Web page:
Atalia Omer – Keough School
Areas of expertise: Religion, Nationalism and Peacebuilding; diasporas, conflict transformation and peace; multiculturalism, conflict transformation and justice; theories and methods in the study of religion
Atalia Omer is Professor of Religion, Conflict and Peace Studies at the Keough School of Global Affairs at the University of Notre Dame. She is a faculty member at Keough School’s Kroc Institute for International Peace Studies. Omer received his doctorate in religion, ethics, and politics (November 2008) from the Committee on the Study of Religion at Harvard University. His research focuses on religion, violence and peacebuilding as well as the theories and methods of studying religion. She is a 2017 Andrew Carnegie Fellow working on a book tentatively titled Tweet Prophets & The Harmony Business: Religion and the Violent Legacy of Peace.
Omer’s first book, When peace is not enough: how the Israeli peace camp thinks about religion, nationalism and justice (University of Chicago Press, 2015) examines how the Israeli peace camp approaches the relationship between religion, ethnicity and nationality, and how it interprets justice vis-Ã -vis the Palestinian conflict. This book examines âvisions of peaceâ and âvisions of citizenshipâ articulated by a wide range of groups, ranging from Zionists to non-Zionists and secularists with religious orientations.
Omer’s second solo book project, Days of Awe: reimagining Jewishness in solidarity with the Palestinians (University of Chicago Press, 2019) explores why the divergences in conceptions of national identity between “homeland” and “diasporas” could facilitate the proliferation of analytical loci and hotbeds of peacebuilding efforts that are still under-explored both in peace studies and specific research dealing with the relationship between diasporas and conflict.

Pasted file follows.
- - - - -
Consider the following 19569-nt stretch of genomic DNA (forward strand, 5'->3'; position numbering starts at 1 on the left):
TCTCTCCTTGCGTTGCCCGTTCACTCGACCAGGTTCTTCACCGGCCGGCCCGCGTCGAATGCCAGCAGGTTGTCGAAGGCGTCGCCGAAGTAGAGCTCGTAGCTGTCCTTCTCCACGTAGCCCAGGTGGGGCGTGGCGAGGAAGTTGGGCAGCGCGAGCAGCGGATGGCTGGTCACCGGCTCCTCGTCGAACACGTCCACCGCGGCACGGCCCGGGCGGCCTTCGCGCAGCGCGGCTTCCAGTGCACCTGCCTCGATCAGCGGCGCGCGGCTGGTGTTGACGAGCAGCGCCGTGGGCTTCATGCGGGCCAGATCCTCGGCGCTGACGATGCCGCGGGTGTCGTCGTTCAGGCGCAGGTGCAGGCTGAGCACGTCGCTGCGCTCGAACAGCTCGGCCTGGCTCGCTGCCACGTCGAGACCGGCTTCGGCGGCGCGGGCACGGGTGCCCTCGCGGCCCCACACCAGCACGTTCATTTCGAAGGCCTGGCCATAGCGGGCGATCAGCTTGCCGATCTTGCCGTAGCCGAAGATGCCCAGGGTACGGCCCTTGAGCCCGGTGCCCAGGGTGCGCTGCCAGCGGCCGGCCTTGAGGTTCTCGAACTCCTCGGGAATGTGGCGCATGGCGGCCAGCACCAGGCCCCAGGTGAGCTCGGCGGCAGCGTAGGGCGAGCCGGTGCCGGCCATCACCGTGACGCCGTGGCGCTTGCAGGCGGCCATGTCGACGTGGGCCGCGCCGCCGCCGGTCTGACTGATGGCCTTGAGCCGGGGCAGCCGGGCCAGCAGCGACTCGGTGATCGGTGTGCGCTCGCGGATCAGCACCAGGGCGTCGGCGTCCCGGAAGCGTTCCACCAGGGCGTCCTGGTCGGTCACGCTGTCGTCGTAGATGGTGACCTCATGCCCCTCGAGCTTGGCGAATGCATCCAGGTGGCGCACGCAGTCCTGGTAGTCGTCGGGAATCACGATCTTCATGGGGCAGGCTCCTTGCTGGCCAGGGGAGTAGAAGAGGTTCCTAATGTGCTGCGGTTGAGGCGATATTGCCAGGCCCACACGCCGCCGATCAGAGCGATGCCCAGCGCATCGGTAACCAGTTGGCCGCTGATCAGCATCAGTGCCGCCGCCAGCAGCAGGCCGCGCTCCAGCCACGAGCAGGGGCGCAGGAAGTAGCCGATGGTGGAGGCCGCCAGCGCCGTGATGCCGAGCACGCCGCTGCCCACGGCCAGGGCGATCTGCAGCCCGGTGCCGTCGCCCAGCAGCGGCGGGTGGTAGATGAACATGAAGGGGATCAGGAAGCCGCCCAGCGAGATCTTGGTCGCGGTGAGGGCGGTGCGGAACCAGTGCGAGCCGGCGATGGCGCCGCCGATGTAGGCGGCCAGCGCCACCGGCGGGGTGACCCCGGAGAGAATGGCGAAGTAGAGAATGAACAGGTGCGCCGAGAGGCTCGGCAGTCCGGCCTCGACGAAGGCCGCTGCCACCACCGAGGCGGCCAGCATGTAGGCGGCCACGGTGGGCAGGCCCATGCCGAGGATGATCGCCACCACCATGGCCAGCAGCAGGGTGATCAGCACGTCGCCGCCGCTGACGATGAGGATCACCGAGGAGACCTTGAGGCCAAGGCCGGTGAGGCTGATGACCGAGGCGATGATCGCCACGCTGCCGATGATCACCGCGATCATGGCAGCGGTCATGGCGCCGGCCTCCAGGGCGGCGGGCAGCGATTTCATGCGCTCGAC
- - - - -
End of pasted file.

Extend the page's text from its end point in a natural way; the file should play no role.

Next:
As a local and distant movement, Jewish Solidarity with Palestine offers popular criticism and a transformative agenda for the local Judeo-American landscape, while also criticizing Israeli policies and Zionist interpretations of Jewish identity. This book examines this movement’s intentional participation in intra-traditional work that seeks to provincialize Zion with Jewish identity and in inter-traditional work that seeks to undo the intersections between Islamophobia in the United States and marginalization and silence. lives in Palestine..
Inter-traditional work is also seen as essential to the movement’s efforts to deconstruct the amalgamation between criticism of Israeli policies and anti-Semitism. Likewise, the movement participates in a broader intersectional solidarity analysis that links Palestinian struggles to other sites of injustice, both locally and globally, from Black Lives Matter to the protests against the wall between the United States and Mexico.
Omer has published articles in, among others, the Journal of the American Academy of Religion, the Journal of religious ethics; Soundings: an interdisciplinary journal; the Journal of Political Theology, the Study of nationalism and ethnicity, the International Journal of Peace Studies, Critical Sociology, Critical Theory of Religion, The Journal of Faith and International Affairs, and Method and theory in the study of religion.
Omer received an Andrew Carnegie scholarship in 2017. She is also a Senior Fellow in the Religion, Conflict, and Peace Initiative of the Religious Literacy Program at Harvard Divinity School. She received a Notre Dame Institute for Advanced Studies Research Fellowship (Fall 2011), a Charlotte W. Newcombe Doctoral Thesis Fellowship (2007) and a Harvard University Merit Fellowship (2006). She was a doctoral candidate at the Center for the Study of World Religions at Harvard University (2002-2004) and a doctoral candidate at the Weatherhead Center for International Affairs at Harvard University (2006-2008).
Maintenance: “A new generation of Jewish activists is transforming Judaism itself” (The nation)
Review: “An explosive number: on that of Atalia Omer”Days of fear“ (Los Angeles Book Review)
News: Atalia Omer receives the Andrew Carnegie scholarship